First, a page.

Johns also makes a clear effort to acknowledge certain aspects of the New 52 Superman status quo while at the same time “undoing” a few of them. He finds a way to get around Clark not working at the Daily Planet so he can still interact with characters like Perry and Jimmy. I got the feeling that Superman will be reverting back to his classic status quo in a lot of ways, which I’m sure will make more than a few fans happy.
By addressing different aspects of Superman’s life, Johns provides just enough setup and context that this could be your first issue of Superman in the New 52 (or otherwise) and you wouldn’t have an ounce of confusion. New-reader friendly — check!
But we’ve seen Johns write Superman before — I still get misty-eyed thinking of that blasted Brainiac story — so it’s a safe bet he’ll deliver on the narrative front. So how about JRJR tackling his first big DC hero?
Overall, it’s pretty solid. JRJR’s style is known for its characters with strong features, thick limbs, and burly chests — no wonder he’s so good at drawing superheroes, right? — so his Superman has an iconic weight to him from the first time you see him mid-punch in a glorious double-page spread.
That said, while his character work is everything you’d expect, a few beats of his action scenes aren’t as smooth as they could be. There were a couple panels where I had to stop and stare to figure out what was happening, and others that just had odd presentation that took me out of the moment. For example, the bottom left panel of this page:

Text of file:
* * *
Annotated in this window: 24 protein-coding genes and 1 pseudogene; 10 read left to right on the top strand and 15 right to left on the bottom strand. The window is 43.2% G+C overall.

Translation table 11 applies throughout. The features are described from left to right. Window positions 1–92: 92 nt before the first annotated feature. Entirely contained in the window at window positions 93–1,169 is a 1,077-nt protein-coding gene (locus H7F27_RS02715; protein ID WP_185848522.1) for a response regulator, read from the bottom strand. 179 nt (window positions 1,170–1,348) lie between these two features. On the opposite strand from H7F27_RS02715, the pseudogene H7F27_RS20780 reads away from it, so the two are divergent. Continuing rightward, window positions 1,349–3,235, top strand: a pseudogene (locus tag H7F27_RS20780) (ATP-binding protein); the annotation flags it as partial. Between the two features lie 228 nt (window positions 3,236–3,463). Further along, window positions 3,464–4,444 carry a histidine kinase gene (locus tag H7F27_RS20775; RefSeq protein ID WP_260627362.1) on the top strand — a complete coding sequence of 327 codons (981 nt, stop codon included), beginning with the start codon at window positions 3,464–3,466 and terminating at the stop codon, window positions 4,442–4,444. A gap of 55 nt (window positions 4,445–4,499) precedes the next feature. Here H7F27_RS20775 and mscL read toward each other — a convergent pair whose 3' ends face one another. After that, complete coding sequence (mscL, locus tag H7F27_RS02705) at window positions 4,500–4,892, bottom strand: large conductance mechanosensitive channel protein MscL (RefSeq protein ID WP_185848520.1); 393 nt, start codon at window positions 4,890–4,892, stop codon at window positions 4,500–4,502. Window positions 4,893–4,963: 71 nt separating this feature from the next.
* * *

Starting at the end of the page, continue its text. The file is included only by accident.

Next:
But I will say that that he makes up for it with a few unexpected creative flourishes that show you, even though he’s been in this business a long time, he can still come up with new, exciting ways to tell a story. I hope he continues to make more departures from his typical work — if he’s going to DC, then it would be nice for the work to truly stand apart from everything that has come before.
His fellow artists — Klaus Janson on inks and Laura Martin on colors — do a top-notch job. JRJR uses lots of lines in his drawings, all of various length and width, so Janson certainly doesn’t have it easy, but he’s able to focus on bringing out the best in JRJR’s work. Martin has been doing A+ work on every comic she touches for years, and she turns in more stellar work here. There’s a restraint to her colors in this issue, where she uses large amounts of the same color to provide stark contrast. This helps in the latter half when we see the “other” Superman and makes him stand apart.
The verdict? This looks like a solid first step for the new beginning of Superman’s latest saga. It’s easy to get excited about the creators involved — these are two A-listers who have produced multiple must-read comics over the years — but it’s nice to know that the actual product holds up to expectations. While I do have reservations about the originality of the story as well as some quibbles with the art, it’s nothing to stop me from recommending this to anyone who wants to give Superman a try, or really anyone who wants to see Supes punch a giant robot monkey.
Superman #32 goes on sale June 25, 2014 for $3.99.